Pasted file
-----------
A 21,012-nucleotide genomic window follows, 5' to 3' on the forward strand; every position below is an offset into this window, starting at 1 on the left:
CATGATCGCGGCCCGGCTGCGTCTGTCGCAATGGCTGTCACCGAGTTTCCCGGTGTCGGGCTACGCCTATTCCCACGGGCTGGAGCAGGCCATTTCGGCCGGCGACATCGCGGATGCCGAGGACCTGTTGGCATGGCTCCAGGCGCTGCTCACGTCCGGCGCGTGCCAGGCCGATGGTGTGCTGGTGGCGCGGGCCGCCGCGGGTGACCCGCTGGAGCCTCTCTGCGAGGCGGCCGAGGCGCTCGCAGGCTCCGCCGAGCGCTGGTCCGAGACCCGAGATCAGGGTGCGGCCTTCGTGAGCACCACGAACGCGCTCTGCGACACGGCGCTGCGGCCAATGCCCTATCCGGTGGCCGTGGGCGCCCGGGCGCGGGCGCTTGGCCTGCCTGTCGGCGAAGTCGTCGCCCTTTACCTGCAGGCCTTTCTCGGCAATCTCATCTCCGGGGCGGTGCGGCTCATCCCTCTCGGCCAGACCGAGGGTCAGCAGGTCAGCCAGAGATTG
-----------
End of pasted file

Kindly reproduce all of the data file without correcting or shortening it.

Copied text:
A 21,012-nucleotide genomic window follows, 5' to 3' on the forward strand; every position below is an offset into this window, starting at 1 on the left:
CATGATCGCGGCCCGGCTGCGTCTGTCGCAATGGCTGTCACCGAGTTTCCCGGTGTCGGGCTACGCCTATTCCCACGGGCTGGAGCAGGCCATTTCGGCCGGCGACATCGCGGATGCCGAGGACCTGTTGGCATGGCTCCAGGCGCTGCTCACGTCCGGCGCGTGCCAGGCCGATGGTGTGCTGGTGGCGCGGGCCGCCGCGGGTGACCCGCTGGAGCCTCTCTGCGAGGCGGCCGAGGCGCTCGCAGGCTCCGCCGAGCGCTGGTCCGAGACCCGAGATCAGGGTGCGGCCTTCGTGAGCACCACGAACGCGCTCTGCGACACGGCGCTGCGGCCAATGCCCTATCCGGTGGCCGTGGGCGCCCGGGCGCGGGCGCTTGGCCTGCCTGTCGGCGAAGTCGTCGCCCTTTACCTGCAGGCCTTTCTCGGCAATCTCATCTCCGGGGCGGTGCGGCTCATCCCTCTCGGCCAGACCGAGGGTCAGCAGGTCAGCCAGAGATTG